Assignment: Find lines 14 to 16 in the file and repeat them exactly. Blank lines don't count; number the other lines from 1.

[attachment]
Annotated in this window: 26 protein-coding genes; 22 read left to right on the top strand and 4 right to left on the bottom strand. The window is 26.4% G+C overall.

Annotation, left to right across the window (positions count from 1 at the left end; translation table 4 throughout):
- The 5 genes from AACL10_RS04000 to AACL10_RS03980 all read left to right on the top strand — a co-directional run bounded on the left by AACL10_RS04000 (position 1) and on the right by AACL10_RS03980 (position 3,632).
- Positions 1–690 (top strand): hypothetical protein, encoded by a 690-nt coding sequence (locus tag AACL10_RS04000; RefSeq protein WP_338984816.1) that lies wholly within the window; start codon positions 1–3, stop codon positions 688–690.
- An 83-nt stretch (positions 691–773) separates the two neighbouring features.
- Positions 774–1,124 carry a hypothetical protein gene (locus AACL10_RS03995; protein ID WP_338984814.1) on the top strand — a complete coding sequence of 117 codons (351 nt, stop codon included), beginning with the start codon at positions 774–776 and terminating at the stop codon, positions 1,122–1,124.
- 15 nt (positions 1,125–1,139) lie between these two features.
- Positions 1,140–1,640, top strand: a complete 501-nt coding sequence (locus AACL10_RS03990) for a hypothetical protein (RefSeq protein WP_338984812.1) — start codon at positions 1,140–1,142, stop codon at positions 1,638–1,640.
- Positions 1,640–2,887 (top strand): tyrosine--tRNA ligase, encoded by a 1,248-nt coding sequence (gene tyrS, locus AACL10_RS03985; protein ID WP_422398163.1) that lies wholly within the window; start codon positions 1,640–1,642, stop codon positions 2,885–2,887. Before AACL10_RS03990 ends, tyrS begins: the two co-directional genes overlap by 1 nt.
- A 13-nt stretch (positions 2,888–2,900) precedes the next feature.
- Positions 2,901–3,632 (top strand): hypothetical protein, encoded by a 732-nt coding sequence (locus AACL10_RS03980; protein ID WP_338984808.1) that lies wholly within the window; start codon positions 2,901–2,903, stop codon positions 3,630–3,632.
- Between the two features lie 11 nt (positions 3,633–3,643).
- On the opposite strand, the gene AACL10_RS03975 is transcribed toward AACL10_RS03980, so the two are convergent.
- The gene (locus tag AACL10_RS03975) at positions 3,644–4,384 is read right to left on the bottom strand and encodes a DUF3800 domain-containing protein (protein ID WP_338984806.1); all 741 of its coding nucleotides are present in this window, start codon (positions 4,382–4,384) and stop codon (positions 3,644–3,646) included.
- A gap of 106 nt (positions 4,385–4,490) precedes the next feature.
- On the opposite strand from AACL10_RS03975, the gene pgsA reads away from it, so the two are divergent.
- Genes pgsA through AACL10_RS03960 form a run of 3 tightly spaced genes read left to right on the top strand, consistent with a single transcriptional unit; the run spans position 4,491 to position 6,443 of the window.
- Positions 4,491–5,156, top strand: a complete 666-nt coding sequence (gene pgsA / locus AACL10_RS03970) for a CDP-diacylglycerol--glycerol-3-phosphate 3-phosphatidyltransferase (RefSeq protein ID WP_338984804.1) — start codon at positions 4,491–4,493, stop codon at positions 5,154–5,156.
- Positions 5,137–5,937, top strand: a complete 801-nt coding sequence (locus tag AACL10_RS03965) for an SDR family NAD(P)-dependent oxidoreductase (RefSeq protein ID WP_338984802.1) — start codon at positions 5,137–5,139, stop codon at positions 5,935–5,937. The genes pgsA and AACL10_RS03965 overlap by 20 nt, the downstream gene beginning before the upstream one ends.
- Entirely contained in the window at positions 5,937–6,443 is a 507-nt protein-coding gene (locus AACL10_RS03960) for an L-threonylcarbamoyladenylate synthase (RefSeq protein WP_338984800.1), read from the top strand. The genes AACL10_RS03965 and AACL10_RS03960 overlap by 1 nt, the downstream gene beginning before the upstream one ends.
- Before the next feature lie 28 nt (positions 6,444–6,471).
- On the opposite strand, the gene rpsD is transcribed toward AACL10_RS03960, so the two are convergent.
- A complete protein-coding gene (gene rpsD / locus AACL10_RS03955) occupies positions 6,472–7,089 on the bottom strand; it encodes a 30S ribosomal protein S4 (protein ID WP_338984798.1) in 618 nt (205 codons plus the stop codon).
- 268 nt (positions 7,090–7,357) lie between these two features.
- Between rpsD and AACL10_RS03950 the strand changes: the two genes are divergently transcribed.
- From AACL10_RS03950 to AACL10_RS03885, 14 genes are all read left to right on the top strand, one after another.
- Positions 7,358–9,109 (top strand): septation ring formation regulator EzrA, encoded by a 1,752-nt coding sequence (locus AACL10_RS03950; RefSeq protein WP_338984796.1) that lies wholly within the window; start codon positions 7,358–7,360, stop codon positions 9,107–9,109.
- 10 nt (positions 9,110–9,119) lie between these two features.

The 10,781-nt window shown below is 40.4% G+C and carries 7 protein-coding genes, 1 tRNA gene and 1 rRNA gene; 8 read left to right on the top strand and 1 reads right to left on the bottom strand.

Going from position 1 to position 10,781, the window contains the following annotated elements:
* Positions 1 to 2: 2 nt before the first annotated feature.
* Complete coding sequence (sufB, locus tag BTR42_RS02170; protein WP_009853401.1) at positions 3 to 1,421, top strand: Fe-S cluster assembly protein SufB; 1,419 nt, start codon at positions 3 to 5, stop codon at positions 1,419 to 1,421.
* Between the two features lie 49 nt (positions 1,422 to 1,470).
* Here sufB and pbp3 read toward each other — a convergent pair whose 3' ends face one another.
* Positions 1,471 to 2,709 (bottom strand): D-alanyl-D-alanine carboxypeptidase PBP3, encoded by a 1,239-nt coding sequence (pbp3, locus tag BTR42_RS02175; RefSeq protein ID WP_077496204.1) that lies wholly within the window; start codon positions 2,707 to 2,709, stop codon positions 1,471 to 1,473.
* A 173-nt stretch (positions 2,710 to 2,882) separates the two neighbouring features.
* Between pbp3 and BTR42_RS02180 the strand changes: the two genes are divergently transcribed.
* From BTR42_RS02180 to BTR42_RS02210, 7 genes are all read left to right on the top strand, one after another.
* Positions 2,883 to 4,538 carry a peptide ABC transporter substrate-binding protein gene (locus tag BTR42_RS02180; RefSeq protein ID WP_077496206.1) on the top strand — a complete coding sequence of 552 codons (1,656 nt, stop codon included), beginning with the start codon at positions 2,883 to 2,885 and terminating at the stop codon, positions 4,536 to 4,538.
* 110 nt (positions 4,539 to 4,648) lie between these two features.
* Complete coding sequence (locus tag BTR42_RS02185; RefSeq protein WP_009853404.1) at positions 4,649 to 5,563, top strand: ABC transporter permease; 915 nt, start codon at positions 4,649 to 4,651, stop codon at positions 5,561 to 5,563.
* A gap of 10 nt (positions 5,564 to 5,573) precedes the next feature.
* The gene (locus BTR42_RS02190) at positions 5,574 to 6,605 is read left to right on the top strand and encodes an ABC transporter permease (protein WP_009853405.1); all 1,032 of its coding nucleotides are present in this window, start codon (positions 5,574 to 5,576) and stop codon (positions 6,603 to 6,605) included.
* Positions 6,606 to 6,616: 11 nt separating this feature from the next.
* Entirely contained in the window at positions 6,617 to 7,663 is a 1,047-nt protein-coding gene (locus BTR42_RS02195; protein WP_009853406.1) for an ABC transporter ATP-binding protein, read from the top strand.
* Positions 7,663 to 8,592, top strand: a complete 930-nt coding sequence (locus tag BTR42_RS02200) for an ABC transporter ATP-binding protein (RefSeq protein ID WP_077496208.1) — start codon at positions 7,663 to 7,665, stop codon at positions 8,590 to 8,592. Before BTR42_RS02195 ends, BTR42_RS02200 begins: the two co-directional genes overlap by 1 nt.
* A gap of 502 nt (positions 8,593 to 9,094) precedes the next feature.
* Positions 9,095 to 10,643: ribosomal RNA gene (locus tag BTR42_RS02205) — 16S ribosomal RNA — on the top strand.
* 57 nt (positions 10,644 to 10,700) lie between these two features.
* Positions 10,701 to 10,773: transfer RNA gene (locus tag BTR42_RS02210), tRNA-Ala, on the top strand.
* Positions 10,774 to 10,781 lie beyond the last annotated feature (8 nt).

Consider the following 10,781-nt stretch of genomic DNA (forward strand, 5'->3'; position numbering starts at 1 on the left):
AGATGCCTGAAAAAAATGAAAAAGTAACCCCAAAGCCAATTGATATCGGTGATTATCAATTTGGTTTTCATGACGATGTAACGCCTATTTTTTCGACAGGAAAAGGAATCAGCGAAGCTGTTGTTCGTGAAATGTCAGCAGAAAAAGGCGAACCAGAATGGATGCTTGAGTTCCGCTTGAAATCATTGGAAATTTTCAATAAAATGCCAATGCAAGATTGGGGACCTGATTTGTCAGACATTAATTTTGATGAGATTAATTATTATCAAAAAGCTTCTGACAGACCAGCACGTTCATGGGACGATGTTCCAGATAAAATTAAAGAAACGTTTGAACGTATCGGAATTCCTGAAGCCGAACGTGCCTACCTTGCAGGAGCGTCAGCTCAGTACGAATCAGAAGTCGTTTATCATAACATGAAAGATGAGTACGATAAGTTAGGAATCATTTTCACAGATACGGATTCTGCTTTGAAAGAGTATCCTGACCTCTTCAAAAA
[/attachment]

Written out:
- The gene (locus tag AACL10_RS03975) at positions 3,644–4,384 is read right to left on the bottom strand and encodes a DUF3800 domain-containing protein (protein ID WP_338984806.1); all 741 of its coding nucleotides are present in this window, start codon (positions 4,382–4,384) and stop codon (positions 3,644–3,646) included.
- A gap of 106 nt (positions 4,385–4,490) precedes the next feature.
- On the opposite strand from AACL10_RS03975, the gene pgsA reads away from it, so the two are divergent.